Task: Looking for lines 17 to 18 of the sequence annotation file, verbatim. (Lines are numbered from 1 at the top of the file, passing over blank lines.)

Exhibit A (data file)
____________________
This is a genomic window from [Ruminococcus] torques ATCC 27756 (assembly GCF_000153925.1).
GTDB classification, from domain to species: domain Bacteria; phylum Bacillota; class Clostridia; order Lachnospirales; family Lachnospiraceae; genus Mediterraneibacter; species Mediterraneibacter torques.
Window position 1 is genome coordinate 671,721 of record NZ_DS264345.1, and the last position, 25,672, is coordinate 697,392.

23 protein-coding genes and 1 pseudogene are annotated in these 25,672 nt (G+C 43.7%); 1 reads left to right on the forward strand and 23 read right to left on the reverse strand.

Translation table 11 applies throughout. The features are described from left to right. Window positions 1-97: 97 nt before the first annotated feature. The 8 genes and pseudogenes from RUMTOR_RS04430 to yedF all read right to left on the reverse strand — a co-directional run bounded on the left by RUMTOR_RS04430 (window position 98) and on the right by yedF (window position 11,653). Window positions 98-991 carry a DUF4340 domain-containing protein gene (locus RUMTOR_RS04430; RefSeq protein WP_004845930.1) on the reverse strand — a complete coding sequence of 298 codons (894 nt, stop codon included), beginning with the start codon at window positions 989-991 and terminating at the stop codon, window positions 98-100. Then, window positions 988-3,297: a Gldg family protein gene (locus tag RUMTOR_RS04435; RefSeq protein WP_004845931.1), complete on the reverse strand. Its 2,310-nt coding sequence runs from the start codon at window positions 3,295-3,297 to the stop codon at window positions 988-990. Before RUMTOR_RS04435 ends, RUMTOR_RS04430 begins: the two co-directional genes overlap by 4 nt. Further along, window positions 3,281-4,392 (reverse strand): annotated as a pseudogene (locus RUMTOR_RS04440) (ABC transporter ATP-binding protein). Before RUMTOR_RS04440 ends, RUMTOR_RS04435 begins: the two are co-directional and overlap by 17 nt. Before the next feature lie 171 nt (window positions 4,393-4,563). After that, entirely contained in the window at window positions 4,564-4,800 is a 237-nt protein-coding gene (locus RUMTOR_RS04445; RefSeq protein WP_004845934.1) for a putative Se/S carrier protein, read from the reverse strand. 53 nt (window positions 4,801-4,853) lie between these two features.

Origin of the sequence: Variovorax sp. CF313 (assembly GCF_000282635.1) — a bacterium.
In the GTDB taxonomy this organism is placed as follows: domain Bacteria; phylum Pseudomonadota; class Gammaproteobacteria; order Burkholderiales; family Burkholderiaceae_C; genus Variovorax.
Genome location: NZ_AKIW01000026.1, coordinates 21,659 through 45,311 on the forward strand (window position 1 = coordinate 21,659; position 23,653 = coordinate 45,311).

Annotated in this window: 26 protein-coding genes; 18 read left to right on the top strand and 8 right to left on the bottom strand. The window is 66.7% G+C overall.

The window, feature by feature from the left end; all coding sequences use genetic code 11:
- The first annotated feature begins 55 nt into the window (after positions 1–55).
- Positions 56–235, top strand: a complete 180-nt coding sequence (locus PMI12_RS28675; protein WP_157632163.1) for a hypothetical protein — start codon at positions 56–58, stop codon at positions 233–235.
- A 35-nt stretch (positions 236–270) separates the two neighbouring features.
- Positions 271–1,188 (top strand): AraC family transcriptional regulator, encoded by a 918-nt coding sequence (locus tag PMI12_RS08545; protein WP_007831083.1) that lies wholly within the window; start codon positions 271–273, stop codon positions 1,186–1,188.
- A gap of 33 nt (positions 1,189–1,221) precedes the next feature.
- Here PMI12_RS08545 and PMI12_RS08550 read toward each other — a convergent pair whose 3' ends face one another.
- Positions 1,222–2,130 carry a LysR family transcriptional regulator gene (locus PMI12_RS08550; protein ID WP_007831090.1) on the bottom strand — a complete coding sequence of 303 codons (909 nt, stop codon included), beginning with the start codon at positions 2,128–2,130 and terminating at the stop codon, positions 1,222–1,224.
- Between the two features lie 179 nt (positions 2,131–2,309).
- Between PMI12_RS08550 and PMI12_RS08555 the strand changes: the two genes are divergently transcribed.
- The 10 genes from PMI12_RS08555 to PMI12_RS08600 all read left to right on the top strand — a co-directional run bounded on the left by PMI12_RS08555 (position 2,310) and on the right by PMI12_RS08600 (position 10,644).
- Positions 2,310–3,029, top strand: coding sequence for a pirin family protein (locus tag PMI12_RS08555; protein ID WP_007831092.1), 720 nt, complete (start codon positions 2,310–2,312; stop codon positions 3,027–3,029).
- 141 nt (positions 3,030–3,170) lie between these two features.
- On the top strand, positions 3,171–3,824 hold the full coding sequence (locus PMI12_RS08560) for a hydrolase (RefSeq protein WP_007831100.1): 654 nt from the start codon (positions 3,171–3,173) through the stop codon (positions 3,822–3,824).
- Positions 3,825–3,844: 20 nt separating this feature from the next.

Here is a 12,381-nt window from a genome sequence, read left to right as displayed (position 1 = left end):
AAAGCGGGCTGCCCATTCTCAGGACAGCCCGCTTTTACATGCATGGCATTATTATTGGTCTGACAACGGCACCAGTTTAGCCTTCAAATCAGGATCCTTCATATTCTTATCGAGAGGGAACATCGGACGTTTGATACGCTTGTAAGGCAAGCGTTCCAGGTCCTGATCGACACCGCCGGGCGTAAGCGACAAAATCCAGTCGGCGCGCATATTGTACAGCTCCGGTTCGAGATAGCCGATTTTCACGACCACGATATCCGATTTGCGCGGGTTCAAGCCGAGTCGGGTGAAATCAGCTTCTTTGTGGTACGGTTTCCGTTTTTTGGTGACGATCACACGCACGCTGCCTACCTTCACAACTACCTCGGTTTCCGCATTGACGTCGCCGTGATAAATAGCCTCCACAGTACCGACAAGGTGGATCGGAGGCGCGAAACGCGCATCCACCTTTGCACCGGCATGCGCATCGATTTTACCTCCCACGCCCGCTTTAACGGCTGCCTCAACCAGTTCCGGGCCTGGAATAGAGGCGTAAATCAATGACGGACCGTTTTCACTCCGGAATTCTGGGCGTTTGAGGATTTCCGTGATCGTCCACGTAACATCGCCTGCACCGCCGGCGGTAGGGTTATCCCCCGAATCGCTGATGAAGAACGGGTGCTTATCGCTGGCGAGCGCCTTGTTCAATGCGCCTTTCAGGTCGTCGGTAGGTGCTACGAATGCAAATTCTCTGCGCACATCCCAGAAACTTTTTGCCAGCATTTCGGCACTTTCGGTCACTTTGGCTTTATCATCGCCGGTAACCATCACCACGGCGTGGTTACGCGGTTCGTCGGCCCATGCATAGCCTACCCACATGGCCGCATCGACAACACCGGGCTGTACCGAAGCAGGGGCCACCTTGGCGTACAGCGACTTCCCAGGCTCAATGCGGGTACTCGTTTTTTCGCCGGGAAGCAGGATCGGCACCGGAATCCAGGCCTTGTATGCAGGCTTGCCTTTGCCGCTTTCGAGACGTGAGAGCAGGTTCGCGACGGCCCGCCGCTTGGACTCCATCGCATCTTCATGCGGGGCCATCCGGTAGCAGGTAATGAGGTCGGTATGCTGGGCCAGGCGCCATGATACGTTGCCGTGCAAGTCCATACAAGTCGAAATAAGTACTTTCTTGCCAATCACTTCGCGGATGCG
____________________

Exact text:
- Positions 1,222–2,130 carry a LysR family transcriptional regulator gene (locus PMI12_RS08550; protein ID WP_007831090.1) on the bottom strand — a complete coding sequence of 303 codons (909 nt, stop codon included), beginning with the start codon at positions 2,128–2,130 and terminating at the stop codon, positions 1,222–1,224.
- Between the two features lie 179 nt (positions 2,131–2,309).